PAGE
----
An experimental survey was realized on the campus of the University of Calabria, situated in the urban area of Cosenza (in the South of Italy). The campus is attended by 32,000 students and 2,000 members of staff approximately (November 2004). Currently the University is served by a bus service, which does not resolve the problem of student mobility demand in a suitable way; where possible, students prefer to use individual transport, producing congestion both on the access and on the internal campus road networks. The survey, realized in the autumn of 2004, involved a sample of 1,477 students, with a sampling rate equal to 4.5% approximately. These students partly live with their family (780 students, whose 405 in the urban area) and partly live with other students, “lodged” by the campus administration (697 students, whose 690 in the urban area). The interviewed students are equally divided between “inside” (43%) and “outside” (57%) students; the “outside” students are people living in a place distant from the campus more than an hour. The sample is divided, also, in “in course” and “out course” students; in Italy, the “out course” condition relates to a university student who has not finished his studies in the prescribed time. The “in course” students are 72% of the total. 90% of the sample is between 18 and 25 years old; most of this are younger than 21. They primarily belong to a middle class of family income (45% of the total), or lowermiddle (19%), or uppermiddle (19%).
The students described activity and trip sequences in the tours made in a day. The tours are the trip sequences with the first origin and last destination at home (homebased tours), and with one or more sojourns on the campus. Each activity is characterized by the typology and duration, and each trip is defined by origin, destination, duration and transport mode used. In total, the students made 1,631 tours with at least one stop in the university area; 1,323 students made only one tour in a day; 154 students made two tours. As expected, most of the tours were realized for carrying out didactic activities; in 66% of the cases for attending a lesson, in 14% of the cases for conducting other study activities and in 13% of the cases for effecting a different didactic activity from the first ones. However, other activities like handling of personal business or recreation/relational activities were undertaken in the tours but were not considered as primary activities. About 64% of the tours were triptour (i.e. with a single outward and one return trip); the remaining 36% were tours made up of three or more trips (tripchain), in which two or more activities were combined.
Additionally, the survey was planned to collect RP and SP data on the same sample. The RP survey was done in order to collect some students’ socioeconomic characteristics and information regarding transport mode actually used to reach the university campus. An SP experiment was designed in order to estimate a strategy for increasing the use of public transport services connecting the urban area to the campus; the strategy consists in conjugating policies for the improvement of the public transport services with demand management policies, i.e. carpark pricing. A new transport system connecting the urban area with the campus was proposed; this system is characterized by a high frequency and a low travel time. At the same time, park pricing policies in the university area were adopted. The access trip was equally realized with a private (45%) or a public transport mode (46%); other transport modes were not much used. Most of the Engineering students realized the access trip by car (72%).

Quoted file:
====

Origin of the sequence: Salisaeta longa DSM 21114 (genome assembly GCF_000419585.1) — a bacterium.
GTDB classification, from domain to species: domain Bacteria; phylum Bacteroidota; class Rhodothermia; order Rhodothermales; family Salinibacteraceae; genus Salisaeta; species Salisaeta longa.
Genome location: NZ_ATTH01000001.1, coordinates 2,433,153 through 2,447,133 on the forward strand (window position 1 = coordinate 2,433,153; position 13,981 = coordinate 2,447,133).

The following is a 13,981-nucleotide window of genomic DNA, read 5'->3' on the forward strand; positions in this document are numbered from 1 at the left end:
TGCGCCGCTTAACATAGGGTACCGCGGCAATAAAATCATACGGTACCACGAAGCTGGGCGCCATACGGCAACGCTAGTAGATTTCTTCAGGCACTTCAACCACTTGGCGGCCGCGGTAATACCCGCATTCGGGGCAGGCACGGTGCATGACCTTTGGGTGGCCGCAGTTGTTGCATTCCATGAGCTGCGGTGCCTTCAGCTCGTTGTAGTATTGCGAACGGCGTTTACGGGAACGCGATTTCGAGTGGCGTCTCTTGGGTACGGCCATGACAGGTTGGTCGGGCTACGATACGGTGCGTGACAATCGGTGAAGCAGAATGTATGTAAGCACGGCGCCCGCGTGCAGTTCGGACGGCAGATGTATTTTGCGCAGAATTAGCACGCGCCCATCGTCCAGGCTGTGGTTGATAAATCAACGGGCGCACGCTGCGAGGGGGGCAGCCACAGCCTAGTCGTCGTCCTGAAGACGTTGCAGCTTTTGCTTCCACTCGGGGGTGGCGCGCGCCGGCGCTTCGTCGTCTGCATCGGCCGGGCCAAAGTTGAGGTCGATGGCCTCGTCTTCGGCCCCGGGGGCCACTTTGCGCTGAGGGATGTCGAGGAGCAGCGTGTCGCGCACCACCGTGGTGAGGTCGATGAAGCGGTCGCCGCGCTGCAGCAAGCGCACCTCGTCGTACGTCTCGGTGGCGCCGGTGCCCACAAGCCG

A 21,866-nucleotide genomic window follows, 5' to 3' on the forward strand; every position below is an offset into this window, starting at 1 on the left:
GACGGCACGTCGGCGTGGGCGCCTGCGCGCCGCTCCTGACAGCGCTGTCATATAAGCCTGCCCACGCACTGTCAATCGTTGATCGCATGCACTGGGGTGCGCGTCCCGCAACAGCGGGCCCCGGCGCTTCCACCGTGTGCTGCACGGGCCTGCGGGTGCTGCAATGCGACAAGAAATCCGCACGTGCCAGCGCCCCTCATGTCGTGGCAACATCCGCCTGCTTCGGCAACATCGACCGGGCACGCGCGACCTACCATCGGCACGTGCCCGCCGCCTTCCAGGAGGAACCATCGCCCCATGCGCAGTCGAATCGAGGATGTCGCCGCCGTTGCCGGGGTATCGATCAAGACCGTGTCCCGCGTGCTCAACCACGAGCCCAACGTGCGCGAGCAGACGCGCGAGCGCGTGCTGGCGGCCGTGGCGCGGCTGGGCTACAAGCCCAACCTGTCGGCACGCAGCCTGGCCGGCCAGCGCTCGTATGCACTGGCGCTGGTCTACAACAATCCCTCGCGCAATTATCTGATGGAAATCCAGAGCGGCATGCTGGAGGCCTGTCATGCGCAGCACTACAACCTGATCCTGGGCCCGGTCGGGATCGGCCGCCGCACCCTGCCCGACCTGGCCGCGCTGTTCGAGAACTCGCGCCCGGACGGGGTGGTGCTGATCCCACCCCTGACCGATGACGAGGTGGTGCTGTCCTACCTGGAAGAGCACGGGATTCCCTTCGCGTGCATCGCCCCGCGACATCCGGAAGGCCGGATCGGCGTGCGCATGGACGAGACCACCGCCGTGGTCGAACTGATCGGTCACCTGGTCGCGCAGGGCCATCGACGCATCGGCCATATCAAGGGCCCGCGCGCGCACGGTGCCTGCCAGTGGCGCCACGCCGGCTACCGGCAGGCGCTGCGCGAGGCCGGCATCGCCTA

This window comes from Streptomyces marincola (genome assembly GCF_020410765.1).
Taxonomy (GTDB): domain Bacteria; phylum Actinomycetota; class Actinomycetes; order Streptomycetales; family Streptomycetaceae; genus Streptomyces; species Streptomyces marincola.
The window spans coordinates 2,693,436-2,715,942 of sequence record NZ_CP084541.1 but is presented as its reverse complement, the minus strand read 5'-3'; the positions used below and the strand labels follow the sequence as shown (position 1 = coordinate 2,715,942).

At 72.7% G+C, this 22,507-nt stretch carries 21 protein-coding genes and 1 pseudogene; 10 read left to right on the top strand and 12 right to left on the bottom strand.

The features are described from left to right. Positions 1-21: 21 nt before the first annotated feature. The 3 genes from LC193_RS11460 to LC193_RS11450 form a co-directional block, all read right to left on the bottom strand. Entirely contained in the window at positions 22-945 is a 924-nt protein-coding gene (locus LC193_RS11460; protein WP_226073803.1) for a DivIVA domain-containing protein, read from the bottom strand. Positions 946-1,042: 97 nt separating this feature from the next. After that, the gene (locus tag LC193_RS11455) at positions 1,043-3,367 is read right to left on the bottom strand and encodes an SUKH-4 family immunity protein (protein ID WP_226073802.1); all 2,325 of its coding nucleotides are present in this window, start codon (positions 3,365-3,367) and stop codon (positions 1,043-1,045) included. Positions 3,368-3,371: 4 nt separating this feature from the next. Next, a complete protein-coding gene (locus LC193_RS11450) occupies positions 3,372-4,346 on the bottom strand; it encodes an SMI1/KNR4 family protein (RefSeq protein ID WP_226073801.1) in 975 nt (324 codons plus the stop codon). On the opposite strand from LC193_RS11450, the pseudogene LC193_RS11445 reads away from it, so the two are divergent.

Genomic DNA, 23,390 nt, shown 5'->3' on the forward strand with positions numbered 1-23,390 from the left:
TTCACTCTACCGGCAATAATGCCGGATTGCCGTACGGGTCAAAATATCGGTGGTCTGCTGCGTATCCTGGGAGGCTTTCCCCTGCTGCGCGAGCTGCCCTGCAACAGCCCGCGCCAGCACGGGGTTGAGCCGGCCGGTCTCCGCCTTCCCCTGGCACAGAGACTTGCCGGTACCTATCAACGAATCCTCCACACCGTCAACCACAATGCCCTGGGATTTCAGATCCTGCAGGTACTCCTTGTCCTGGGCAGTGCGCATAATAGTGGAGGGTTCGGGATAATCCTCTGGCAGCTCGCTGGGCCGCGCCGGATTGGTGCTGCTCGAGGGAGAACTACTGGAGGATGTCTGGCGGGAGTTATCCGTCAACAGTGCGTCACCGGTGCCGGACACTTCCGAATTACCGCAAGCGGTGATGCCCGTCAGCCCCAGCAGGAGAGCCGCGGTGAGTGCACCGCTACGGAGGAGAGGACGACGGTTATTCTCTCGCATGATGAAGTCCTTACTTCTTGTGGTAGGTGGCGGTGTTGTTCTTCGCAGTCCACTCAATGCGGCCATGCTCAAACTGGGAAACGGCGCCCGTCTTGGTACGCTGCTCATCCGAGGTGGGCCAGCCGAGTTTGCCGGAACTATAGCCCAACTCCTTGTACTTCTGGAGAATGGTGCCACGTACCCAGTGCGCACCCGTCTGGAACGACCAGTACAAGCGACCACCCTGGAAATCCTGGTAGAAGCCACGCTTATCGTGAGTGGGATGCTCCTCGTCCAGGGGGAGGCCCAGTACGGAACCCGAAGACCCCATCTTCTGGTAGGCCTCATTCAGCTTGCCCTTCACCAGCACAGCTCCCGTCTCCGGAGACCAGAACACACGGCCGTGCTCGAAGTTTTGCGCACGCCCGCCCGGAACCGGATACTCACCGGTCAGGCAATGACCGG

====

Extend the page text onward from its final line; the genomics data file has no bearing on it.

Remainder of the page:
In the SP experiment, the users expressed their degree of preference (according to a semantic scale from 1 to 5) about 7 hypothetical choice scenarios; each scenario includes both car and bus alternatives. The car alternative is characterized by a parking cost attribute, varying from the actual level (free) to an intermediate and high level; the bus alternative is characterized by frequency (low and high) and travel time attributes (equal or lower than the actual time). The results show that the users of the transport system are inclined to accept the policies of mobility management proposed when the use of the car is strongly discouraged through carpark pricing policies. In fact, the improvement of the public transport services involves a meaningful variation in the modal split when an incisive additional cost is imposed on the individual use of the car.
3 The proposed system of models
3.1 General structure